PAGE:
Pigeon pose is a yoga move designed to stretch deep into the glutes, and it’s also a great hip-opener and thigh stretch. Because it does such a good job at stretching the lower body, you’ll see it incorporated into many cool-down routines beyond yoga.
The pandemic has led many of us to lead a much more sedentary lifestyle. So now is a great time to start incorporating pigeon into your routinen, as it can help stretch your body and get your blood flowing after long periods of sitting.
Like most yoga poses, pigeon is also meant to relax your body, making it perfect for relieving tension and stress. I recommend incorporating pigeon into your stretching routine not only for increased flexibility, but also for reduced anxiety and relaxation.
What does the pigeon pose do for the body?
Like other yoga poses, pigeon pose improves posture, mood, anxiety, balance and flexibility if performed consistently. It also helps target often neglected muscles. Many of us are used to stretching our hamstrings and quadriceps, but the hip flexors and deep glute muscles are harder to target.
Pigeon pose will open your hips, decreasing your risk of injury. Improved flexibility helps with the ease of performing everyday activities, too.
The common mistakes people make when performing pigeon pose
A lot of my clients are not sure where to position their rear leg when performing this stretch. Instead of keeping it straight out behind them, they rotate it at an uncomfortable angle. Keeping your leg straight makes the move more comfortable, allowing you to get a deeper stretch in the targeted muscles.
Another common issue is hip positioning. I find that a lot of my clients struggle to keep their hips square and lean off to one side. To correct this:
- Keep your back leg stretched straight behind you with the top of your foot rested on the mat.
- Keep your hips square. Refrain from placing too much of your weight on the side of your body where the front leg is bent.
- If you need to, prop the front leg’s glute up onto a block or folded towel so that your hips can be level instead of leaning towards the side of the front leg.
How to do a modified pigeon pose
Modifying pigeon pose is helpful for those who struggle with flexibility in the hips, low back and hip flexors. There are some easy ways to decrease the intensity of the pigeon pose while still working on your flexibility.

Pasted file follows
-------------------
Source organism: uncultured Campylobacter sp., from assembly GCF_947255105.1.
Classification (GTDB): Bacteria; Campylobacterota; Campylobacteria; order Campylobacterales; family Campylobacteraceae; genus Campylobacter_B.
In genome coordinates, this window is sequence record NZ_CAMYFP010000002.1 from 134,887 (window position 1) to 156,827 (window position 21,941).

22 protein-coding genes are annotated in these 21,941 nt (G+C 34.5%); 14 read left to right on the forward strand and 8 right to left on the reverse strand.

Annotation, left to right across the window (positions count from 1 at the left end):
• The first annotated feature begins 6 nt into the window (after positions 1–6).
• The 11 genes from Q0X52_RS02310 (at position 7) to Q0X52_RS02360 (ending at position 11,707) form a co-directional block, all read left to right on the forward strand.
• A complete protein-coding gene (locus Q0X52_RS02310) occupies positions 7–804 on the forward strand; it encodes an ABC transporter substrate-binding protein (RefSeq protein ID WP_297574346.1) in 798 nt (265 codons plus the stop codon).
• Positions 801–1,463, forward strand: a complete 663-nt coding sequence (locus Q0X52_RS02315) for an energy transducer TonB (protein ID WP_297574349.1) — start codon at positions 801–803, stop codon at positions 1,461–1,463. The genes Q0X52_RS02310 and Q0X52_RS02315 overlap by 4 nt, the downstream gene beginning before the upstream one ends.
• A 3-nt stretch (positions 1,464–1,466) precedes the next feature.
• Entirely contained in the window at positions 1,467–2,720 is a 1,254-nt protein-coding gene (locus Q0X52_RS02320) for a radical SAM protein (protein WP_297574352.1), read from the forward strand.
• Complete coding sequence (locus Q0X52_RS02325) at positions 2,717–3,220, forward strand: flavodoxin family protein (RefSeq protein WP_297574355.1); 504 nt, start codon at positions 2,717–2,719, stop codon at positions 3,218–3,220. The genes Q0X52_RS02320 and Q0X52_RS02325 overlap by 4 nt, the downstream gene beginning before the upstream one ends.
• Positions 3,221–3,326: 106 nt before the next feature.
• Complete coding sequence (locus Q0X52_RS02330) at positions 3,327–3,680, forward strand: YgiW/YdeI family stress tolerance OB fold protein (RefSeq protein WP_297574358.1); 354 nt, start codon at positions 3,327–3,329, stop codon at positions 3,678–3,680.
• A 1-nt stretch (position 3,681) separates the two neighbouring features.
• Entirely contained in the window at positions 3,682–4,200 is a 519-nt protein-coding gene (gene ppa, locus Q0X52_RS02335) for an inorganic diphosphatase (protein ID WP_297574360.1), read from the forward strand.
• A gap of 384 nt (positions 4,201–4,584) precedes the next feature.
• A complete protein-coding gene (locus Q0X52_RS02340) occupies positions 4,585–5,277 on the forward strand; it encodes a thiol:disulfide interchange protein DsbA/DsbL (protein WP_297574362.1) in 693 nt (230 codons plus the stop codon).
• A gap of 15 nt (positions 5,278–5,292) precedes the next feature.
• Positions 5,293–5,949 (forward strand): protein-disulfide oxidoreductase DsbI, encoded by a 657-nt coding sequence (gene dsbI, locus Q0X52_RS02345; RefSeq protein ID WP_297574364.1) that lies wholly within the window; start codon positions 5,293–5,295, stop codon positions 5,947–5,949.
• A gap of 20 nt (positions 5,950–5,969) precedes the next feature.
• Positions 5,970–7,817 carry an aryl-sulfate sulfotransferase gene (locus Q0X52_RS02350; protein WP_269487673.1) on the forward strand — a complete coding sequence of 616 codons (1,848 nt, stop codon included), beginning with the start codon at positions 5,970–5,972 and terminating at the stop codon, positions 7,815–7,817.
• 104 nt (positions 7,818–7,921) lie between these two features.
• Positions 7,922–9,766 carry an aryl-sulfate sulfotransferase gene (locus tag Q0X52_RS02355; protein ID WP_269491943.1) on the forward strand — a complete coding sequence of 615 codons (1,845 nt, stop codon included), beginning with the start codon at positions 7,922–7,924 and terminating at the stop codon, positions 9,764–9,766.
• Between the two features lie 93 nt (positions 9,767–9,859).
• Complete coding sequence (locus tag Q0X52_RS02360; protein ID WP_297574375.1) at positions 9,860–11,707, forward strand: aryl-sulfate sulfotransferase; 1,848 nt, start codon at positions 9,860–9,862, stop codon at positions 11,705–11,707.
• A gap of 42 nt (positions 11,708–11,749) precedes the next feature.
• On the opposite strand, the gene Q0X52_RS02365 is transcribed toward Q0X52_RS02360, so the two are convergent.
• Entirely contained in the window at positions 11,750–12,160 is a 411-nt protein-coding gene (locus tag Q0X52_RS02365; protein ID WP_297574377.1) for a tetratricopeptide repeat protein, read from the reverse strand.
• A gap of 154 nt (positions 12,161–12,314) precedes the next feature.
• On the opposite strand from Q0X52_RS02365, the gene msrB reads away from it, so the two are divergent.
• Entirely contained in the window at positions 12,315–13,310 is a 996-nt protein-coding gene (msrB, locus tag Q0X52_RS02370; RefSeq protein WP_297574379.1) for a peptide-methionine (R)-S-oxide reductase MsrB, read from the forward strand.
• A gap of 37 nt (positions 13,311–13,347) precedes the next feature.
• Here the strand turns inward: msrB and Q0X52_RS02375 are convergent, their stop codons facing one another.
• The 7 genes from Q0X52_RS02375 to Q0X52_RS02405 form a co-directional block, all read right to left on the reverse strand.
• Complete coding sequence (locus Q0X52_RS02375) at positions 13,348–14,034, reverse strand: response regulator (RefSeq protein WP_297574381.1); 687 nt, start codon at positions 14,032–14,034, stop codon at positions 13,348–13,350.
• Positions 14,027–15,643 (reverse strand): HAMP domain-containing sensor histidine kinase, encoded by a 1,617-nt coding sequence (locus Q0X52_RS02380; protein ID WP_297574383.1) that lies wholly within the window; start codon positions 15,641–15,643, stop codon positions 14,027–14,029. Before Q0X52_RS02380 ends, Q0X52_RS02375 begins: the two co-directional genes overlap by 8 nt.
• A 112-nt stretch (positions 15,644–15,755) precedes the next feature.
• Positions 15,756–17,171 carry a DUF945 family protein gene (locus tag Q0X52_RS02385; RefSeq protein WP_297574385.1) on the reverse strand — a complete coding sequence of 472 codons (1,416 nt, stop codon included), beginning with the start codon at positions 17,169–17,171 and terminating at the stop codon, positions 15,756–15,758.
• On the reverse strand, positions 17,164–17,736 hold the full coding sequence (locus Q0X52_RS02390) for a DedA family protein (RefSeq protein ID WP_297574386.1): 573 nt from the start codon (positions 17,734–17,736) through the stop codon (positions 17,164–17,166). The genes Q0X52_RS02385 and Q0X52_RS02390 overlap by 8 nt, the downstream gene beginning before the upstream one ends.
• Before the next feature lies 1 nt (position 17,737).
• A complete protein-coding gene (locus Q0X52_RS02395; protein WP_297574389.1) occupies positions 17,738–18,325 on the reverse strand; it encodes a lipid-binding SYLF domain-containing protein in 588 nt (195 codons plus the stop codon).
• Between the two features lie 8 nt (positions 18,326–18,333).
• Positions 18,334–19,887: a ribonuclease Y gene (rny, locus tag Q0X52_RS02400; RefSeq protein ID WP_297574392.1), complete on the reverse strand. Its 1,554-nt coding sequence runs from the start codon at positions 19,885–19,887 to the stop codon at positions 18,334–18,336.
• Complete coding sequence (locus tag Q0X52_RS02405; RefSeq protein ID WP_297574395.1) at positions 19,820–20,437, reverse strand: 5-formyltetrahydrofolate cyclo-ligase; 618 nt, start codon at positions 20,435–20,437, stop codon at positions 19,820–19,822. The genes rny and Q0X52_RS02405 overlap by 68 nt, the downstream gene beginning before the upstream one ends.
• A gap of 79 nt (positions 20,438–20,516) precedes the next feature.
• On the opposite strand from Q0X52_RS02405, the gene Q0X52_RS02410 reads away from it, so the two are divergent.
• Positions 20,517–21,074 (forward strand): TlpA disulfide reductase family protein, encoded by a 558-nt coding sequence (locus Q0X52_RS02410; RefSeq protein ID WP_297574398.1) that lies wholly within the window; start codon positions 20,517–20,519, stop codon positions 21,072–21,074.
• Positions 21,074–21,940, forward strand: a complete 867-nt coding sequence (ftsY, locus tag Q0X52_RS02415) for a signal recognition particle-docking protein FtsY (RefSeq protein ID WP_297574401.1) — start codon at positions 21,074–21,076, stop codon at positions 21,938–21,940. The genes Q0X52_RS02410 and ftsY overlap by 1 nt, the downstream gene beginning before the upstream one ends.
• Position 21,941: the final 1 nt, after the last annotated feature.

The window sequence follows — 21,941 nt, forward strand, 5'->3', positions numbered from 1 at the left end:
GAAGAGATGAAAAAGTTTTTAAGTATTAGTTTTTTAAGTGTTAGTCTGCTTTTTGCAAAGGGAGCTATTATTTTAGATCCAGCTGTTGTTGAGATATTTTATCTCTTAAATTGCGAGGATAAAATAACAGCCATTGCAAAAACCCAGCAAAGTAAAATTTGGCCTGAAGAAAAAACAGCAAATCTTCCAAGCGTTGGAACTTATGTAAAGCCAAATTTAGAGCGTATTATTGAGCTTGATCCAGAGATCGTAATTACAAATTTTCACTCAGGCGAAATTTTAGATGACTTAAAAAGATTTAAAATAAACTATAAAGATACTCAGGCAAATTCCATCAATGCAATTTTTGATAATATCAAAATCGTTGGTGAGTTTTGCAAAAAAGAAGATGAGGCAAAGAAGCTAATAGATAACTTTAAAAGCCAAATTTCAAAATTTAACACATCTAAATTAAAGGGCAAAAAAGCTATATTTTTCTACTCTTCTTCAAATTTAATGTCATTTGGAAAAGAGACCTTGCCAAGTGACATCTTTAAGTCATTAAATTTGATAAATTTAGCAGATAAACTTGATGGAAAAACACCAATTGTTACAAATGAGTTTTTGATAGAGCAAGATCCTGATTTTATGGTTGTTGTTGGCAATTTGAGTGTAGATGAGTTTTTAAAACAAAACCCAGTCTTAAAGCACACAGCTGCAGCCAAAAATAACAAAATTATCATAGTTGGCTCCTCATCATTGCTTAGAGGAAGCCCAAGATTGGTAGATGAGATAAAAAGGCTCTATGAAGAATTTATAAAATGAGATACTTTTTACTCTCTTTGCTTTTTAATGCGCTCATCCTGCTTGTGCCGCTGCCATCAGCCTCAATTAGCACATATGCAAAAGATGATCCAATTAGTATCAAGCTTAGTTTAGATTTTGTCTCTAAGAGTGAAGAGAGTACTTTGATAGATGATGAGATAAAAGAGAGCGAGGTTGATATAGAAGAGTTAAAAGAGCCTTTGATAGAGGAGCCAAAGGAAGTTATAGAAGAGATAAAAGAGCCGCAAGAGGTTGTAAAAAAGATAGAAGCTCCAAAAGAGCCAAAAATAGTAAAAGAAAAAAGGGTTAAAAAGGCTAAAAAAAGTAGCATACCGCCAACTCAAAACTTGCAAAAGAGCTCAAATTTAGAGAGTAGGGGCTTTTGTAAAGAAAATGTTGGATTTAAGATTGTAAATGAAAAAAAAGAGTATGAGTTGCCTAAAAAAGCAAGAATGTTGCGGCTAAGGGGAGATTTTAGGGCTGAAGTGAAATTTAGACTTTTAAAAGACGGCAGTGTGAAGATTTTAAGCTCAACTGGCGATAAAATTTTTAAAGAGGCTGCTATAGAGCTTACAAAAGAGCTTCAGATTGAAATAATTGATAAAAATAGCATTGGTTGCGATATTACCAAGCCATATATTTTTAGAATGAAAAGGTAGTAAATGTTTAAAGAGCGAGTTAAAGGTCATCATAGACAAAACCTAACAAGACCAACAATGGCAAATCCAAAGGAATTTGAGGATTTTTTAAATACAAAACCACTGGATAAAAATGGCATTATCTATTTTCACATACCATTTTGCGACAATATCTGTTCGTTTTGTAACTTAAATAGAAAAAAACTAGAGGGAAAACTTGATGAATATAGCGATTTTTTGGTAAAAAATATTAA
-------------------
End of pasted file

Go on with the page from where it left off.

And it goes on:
One option is to place a pillow or cushion under the glute of your bent leg, bringing the “floor” closer to you. This will help to keep your hips square.
Another modification involves creating a Z shape with your legs. Sitting on the ground, bring your front knee to a 90-degree angle. Your thigh should be straight out in front of you while your calf is bent perpendicular. Then, instead of extending your back leg straight, position it in a similar way to the front leg, bent at a 90-degree angle at the knee. This works on opening your hips from both sides.
How to perform pigeon pose
To perform pigeon comfortably and correctly, follow these steps:
- Start in a downward facing dog. Bring the right leg forward towards your right hand and rest it on the mat, while reaching your right ankle towards the left hand and resting it on the mat (as close to your hand as is comfortable for you.) Ideally, your right shin will be parallel to the front of the mat.
- Lower your hips towards the floor, resting on top of your right leg. Straighten your left leg out behind you.
- Keep your hips square, balancing your weight by pressing your hands down onto the mat in front of you.
- If this is enough of a stretch, stay here and breathe. If you want a deeper stretch, bend at the hips, bringing your torso down towards the mat and reaching over your bent front leg. Flex your right foot. Maintain this position for 60 seconds; breathe slowly.
- Switch to the other side; repeat the process.
4 exercises that will help you with the pigeon pose
The pigeon pose stretches many different areas of the body at once, making it more challenging than the average stretch. If your body feels too tight to perform this move correctly, these other exercises can help you get there.
Seated toe touch
Sit on the floor with your legs straight out in front of you. Bend at the hips, stretching your arms and hands towards your toes. Reach as far as you can (which may be the toes, shins or knees depending on your flexibility). Hold this position for at least 30 seconds, focusing on your breath. You should feel this stretch in your hamstrings.
The butterfly stretch helps open the outer hips, which is essential to performing pigeon pose comfortably. Sit on the floor. Bend both knees out to the side, bringing the bottom of your feet to meet each other. Hold your feet together with your hands and bend at the waist, lowering your chest towards the floor. Hold this pose for 10 slow, deep breaths. The closer your feet are to the body, the more challenging the stretch will be. So start with your feet a bit further from you and gradually bring them closer to your body as you become more flexible.
Kneeling hip flexor stretch
Kneel down on the ground on both knees. Then, step your right foot out in front of you, with your right knee bent at 90 degrees. Keep your left knee on the ground and stretch the left leg behind you, resting the top of the left foot on the ground. Keeping your back straight, push forward into your right hip, being sure to keep the right knee over the right ankle. Hold this position for 10 breaths, then switch sides and repeat.
Lie down on your right side and prop yourself up on your eight elbow. Bend your knees in front of you. Keep your heels together and lift your top (left) knee towards the ceiling, opening your hips, while keeping your right knee on the floor. Repeat 10 times, then switch to the left side.